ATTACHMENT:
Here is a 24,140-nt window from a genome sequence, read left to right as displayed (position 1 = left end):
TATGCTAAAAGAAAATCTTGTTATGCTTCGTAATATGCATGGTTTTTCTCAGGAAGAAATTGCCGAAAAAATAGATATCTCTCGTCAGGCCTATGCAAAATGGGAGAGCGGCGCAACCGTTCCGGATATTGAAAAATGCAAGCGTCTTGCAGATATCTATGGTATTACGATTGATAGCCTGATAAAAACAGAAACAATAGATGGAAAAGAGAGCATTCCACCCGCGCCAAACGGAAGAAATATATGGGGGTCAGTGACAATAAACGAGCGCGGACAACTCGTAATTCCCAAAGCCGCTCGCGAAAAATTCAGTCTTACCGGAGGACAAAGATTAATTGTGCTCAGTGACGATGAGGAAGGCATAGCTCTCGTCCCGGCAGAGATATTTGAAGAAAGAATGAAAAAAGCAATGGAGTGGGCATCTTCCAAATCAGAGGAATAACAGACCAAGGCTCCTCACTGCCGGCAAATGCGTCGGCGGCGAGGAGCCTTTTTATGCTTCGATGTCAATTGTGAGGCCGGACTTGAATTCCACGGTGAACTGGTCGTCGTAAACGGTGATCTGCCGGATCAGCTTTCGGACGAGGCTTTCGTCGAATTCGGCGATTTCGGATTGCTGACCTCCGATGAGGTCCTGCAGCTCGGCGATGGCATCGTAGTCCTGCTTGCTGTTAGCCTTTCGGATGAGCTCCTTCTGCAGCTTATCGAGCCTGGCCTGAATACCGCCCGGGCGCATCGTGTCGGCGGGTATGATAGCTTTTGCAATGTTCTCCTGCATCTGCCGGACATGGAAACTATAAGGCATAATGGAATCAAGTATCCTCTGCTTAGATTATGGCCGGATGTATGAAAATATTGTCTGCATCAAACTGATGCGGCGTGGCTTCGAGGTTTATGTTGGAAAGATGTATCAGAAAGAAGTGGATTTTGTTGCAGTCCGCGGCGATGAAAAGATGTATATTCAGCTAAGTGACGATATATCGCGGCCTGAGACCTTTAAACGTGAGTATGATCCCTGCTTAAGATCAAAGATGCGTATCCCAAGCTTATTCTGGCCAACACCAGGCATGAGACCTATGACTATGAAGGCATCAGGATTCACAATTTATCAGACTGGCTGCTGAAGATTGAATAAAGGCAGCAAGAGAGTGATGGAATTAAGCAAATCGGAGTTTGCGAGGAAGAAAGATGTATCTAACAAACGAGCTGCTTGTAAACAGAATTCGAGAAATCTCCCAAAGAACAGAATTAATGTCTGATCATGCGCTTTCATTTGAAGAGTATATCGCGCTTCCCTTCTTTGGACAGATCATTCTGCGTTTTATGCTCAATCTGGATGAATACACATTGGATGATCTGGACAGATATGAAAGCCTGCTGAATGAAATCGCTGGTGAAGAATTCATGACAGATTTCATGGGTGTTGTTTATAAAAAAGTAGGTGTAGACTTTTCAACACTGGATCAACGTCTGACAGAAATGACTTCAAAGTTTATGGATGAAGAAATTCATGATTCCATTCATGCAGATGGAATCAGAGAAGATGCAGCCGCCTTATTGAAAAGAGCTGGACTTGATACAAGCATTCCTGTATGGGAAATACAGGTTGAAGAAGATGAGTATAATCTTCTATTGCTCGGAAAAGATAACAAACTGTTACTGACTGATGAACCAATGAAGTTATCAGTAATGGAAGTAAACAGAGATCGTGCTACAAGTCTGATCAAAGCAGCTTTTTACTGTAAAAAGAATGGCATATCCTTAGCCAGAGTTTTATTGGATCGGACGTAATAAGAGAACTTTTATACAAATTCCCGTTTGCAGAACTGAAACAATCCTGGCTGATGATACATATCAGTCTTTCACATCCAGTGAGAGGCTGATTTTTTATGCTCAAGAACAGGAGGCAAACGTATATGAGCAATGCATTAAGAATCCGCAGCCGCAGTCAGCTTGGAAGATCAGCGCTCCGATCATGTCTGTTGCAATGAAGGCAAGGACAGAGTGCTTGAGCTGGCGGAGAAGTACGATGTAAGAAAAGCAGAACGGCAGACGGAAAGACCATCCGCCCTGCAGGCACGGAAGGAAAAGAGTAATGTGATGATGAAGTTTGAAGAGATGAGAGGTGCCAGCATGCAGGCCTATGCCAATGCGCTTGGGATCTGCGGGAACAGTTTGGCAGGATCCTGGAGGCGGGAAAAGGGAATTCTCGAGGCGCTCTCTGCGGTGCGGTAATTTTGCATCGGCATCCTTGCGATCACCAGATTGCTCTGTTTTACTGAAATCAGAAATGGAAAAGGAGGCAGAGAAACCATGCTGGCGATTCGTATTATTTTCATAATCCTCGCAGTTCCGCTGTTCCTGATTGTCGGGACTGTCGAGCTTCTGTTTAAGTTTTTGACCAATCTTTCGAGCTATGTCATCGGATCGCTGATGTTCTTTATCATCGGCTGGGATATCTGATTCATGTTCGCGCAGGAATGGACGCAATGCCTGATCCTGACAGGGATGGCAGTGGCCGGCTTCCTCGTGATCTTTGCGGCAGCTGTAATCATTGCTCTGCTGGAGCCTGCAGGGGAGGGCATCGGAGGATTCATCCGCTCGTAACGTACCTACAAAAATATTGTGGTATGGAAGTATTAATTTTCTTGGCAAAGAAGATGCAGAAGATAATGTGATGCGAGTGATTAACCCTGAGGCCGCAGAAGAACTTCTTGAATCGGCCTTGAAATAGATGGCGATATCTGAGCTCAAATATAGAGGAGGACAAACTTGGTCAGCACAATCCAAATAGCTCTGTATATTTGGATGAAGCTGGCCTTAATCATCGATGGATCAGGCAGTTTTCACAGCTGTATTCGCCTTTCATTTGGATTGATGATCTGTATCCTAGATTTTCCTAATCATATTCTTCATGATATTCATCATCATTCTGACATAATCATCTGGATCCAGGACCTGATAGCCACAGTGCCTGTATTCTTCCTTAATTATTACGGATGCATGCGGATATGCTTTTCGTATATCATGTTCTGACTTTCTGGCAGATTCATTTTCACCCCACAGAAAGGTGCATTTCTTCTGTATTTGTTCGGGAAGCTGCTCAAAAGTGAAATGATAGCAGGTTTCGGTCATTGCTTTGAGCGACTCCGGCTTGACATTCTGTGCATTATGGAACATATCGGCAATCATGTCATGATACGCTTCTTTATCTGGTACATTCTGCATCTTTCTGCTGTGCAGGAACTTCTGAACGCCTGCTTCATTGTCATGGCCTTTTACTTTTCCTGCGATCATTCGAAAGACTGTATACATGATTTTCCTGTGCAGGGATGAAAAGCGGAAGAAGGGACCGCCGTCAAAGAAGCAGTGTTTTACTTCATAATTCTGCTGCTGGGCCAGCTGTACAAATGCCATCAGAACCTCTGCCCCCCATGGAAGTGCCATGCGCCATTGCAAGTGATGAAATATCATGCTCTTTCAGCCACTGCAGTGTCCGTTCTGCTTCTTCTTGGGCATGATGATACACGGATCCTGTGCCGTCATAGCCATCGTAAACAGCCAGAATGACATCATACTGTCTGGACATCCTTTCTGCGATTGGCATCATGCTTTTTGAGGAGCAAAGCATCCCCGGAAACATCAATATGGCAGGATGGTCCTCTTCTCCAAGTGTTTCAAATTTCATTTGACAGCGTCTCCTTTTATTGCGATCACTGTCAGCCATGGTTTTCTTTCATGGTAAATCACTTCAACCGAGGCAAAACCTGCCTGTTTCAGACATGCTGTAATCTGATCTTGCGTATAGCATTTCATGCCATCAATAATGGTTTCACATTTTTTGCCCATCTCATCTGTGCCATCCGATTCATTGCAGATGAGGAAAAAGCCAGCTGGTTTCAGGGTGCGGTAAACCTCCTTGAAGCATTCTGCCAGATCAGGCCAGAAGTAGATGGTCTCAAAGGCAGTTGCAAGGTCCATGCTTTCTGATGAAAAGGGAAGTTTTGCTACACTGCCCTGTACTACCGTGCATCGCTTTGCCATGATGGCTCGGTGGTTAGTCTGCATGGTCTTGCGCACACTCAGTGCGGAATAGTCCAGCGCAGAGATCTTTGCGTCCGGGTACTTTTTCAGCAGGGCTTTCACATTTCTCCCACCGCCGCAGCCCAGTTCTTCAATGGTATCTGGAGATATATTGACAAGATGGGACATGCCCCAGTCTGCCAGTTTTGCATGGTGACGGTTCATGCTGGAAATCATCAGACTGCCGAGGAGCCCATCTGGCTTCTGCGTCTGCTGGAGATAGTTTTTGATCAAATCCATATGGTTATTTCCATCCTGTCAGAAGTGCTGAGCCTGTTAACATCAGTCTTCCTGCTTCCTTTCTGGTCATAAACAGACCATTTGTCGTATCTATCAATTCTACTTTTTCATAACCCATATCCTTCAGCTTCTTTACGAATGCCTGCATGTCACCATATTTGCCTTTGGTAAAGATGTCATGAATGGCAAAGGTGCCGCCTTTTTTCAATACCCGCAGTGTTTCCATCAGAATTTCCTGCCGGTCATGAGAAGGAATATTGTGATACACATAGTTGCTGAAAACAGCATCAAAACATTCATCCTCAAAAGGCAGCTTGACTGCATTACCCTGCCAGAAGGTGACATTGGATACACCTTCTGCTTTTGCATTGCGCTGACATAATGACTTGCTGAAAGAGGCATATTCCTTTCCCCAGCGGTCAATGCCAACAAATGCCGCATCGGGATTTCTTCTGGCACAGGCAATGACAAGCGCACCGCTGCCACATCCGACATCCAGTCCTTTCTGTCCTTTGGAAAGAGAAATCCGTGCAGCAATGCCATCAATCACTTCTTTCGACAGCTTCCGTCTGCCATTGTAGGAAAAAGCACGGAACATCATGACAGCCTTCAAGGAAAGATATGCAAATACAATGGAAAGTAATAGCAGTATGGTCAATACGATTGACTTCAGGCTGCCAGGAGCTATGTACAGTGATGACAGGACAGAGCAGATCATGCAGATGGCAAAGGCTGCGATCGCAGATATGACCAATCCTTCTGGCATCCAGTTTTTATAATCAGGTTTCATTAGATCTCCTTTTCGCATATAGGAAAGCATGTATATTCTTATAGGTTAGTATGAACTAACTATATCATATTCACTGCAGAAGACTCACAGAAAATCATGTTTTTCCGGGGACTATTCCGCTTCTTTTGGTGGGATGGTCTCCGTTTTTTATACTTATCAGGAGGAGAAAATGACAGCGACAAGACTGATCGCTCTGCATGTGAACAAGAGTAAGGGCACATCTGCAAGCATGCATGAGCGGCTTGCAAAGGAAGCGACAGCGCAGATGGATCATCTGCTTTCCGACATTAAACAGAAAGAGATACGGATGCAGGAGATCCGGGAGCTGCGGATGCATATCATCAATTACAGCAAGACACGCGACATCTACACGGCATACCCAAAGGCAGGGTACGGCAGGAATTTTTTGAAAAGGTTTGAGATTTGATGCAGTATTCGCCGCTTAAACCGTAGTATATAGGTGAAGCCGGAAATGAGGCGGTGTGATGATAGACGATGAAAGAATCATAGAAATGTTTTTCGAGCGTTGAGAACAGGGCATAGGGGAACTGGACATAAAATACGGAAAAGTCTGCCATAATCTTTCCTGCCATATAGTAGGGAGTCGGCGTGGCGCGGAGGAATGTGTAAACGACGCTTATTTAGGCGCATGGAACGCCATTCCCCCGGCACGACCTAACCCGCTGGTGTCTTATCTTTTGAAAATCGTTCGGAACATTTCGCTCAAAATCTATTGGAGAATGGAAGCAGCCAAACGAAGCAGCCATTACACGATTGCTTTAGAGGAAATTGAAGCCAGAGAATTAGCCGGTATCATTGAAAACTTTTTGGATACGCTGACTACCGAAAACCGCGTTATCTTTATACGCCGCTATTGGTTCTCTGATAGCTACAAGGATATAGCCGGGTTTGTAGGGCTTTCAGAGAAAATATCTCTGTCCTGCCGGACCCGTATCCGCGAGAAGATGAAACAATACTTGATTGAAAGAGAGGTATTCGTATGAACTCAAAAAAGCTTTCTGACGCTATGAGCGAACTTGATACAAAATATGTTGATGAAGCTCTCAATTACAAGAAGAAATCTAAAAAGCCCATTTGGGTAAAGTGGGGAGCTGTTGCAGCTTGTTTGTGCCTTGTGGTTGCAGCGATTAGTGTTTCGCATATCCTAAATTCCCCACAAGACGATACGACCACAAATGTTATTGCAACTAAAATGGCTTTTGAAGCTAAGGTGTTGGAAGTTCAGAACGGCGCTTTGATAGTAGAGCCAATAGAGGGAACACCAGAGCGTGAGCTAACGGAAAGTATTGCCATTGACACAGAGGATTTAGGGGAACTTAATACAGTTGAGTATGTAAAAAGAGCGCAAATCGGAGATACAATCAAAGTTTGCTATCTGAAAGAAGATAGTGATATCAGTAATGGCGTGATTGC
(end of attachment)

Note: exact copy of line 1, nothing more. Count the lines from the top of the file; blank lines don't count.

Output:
Here is a 24,140-nt window from a genome sequence, read left to right as displayed (position 1 = left end):